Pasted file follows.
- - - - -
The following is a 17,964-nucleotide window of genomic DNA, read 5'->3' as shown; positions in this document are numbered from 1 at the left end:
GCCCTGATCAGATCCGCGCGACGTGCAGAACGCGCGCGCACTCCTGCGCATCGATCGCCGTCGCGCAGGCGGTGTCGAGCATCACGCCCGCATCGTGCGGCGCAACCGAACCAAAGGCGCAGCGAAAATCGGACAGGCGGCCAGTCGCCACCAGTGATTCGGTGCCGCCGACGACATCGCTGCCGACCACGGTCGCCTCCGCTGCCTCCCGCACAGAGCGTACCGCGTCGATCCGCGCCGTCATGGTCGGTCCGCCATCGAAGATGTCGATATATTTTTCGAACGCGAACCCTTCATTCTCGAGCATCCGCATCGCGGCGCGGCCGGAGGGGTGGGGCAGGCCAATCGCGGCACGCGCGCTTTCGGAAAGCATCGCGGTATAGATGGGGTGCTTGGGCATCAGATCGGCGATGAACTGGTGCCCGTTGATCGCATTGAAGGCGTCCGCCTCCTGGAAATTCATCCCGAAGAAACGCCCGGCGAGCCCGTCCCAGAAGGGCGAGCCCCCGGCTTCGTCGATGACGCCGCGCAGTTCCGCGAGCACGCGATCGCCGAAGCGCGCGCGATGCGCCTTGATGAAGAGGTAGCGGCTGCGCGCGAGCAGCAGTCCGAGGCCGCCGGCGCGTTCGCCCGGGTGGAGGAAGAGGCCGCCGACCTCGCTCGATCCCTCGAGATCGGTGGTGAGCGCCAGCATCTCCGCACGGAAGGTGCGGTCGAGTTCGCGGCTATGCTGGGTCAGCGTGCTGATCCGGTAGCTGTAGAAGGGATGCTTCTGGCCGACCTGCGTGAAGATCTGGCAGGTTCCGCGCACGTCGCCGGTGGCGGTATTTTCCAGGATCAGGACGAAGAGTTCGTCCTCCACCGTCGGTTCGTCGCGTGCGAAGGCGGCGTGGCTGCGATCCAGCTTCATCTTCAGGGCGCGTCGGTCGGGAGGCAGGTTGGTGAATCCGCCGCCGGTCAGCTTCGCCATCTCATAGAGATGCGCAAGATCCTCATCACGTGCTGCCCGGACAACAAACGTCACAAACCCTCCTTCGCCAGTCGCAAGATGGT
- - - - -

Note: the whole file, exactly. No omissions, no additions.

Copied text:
The following is a 17,964-nucleotide window of genomic DNA, read 5'->3' as shown; positions in this document are numbered from 1 at the left end:
GCCCTGATCAGATCCGCGCGACGTGCAGAACGCGCGCGCACTCCTGCGCATCGATCGCCGTCGCGCAGGCGGTGTCGAGCATCACGCCCGCATCGTGCGGCGCAACCGAACCAAAGGCGCAGCGAAAATCGGACAGGCGGCCAGTCGCCACCAGTGATTCGGTGCCGCCGACGACATCGCTGCCGACCACGGTCGCCTCCGCTGCCTCCCGCACAGAGCGTACCGCGTCGATCCGCGCCGTCATGGTCGGTCCGCCATCGAAGATGTCGATATATTTTTCGAACGCGAACCCTTCATTCTCGAGCATCCGCATCGCGGCGCGGCCGGAGGGGTGGGGCAGGCCAATCGCGGCACGCGCGCTTTCGGAAAGCATCGCGGTATAGATGGGGTGCTTGGGCATCAGATCGGCGATGAACTGGTGCCCGTTGATCGCATTGAAGGCGTCCGCCTCCTGGAAATTCATCCCGAAGAAACGCCCGGCGAGCCCGTCCCAGAAGGGCGAGCCCCCGGCTTCGTCGATGACGCCGCGCAGTTCCGCGAGCACGCGATCGCCGAAGCGCGCGCGATGCGCCTTGATGAAGAGGTAGCGGCTGCGCGCGAGCAGCAGTCCGAGGCCGCCGGCGCGTTCGCCCGGGTGGAGGAAGAGGCCGCCGACCTCGCTCGATCCCTCGAGATCGGTGGTGAGCGCCAGCATCTCCGCACGGAAGGTGCGGTCGAGTTCGCGGCTATGCTGGGTCAGCGTGCTGATCCGGTAGCTGTAGAAGGGATGCTTCTGGCCGACCTGCGTGAAGATCTGGCAGGTTCCGCGCACGTCGCCGGTGGCGGTATTTTCCAGGATCAGGACGAAGAGTTCGTCCTCCACCGTCGGTTCGTCGCGTGCGAAGGCGGCGTGGCTGCGATCCAGCTTCATCTTCAGGGCGCGTCGGTCGGGAGGCAGGTTGGTGAATCCGCCGCCGGTCAGCTTCGCCATCTCATAGAGATGCGCAAGATCCTCATCACGTGCTGCCCGGACAACAAACGTCACAAACCCTCCTTCGCCAGTCGCAAGATGGT